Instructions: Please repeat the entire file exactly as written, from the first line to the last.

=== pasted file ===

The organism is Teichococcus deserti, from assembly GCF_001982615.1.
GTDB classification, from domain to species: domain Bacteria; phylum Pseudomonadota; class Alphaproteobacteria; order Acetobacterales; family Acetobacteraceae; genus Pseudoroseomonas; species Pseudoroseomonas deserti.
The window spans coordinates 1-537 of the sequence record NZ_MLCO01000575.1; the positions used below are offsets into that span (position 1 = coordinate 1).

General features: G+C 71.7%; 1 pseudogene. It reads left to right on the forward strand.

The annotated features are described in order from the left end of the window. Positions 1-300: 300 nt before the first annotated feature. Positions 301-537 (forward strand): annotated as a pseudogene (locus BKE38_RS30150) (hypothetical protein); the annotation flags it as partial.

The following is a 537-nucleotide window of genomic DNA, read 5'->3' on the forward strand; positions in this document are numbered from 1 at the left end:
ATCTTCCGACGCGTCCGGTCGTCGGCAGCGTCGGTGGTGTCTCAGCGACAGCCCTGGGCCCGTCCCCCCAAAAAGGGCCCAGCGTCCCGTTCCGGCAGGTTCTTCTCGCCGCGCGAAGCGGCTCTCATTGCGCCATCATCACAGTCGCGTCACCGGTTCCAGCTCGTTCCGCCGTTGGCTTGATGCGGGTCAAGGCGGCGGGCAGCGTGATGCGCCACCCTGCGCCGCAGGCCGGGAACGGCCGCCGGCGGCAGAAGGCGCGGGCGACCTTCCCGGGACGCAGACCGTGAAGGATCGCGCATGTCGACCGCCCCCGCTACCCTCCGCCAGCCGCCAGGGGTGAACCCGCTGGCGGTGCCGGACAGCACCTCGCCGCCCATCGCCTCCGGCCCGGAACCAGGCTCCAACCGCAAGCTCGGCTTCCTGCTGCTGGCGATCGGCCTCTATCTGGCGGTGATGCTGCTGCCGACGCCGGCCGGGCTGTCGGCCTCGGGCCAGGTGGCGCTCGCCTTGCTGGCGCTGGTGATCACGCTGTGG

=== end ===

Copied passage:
The organism is Teichococcus deserti, from assembly GCF_001982615.1.
GTDB classification, from domain to species: domain Bacteria; phylum Pseudomonadota; class Alphaproteobacteria; order Acetobacterales; family Acetobacteraceae; genus Pseudoroseomonas; species Pseudoroseomonas deserti.
The window spans coordinates 1-537 of the sequence record NZ_MLCO01000575.1; the positions used below are offsets into that span (position 1 = coordinate 1).

General features: G+C 71.7%; 1 pseudogene. It reads left to right on the forward strand.

The annotated features are described in order from the left end of the window. Positions 1-300: 300 nt before the first annotated feature. Positions 301-537 (forward strand): annotated as a pseudogene (locus BKE38_RS30150) (hypothetical protein); the annotation flags it as partial.

The following is a 537-nucleotide window of genomic DNA, read 5'->3' on the forward strand; positions in this document are numbered from 1 at the left end:
ATCTTCCGACGCGTCCGGTCGTCGGCAGCGTCGGTGGTGTCTCAGCGACAGCCCTGGGCCCGTCCCCCCAAAAAGGGCCCAGCGTCCCGTTCCGGCAGGTTCTTCTCGCCGCGCGAAGCGGCTCTCATTGCGCCATCATCACAGTCGCGTCACCGGTTCCAGCTCGTTCCGCCGTTGGCTTGATGCGGGTCAAGGCGGCGGGCAGCGTGATGCGCCACCCTGCGCCGCAGGCCGGGAACGGCCGCCGGCGGCAGAAGGCGCGGGCGACCTTCCCGGGACGCAGACCGTGAAGGATCGCGCATGTCGACCGCCCCCGCTACCCTCCGCCAGCCGCCAGGGGTGAACCCGCTGGCGGTGCCGGACAGCACCTCGCCGCCCATCGCCTCCGGCCCGGAACCAGGCTCCAACCGCAAGCTCGGCTTCCTGCTGCTGGCGATCGGCCTCTATCTGGCGGTGATGCTGCTGCCGACGCCGGCCGGGCTGTCGGCCTCGGGCCAGGTGGCGCTCGCCTTGCTGGCGCTGGTGATCACGCTGTGG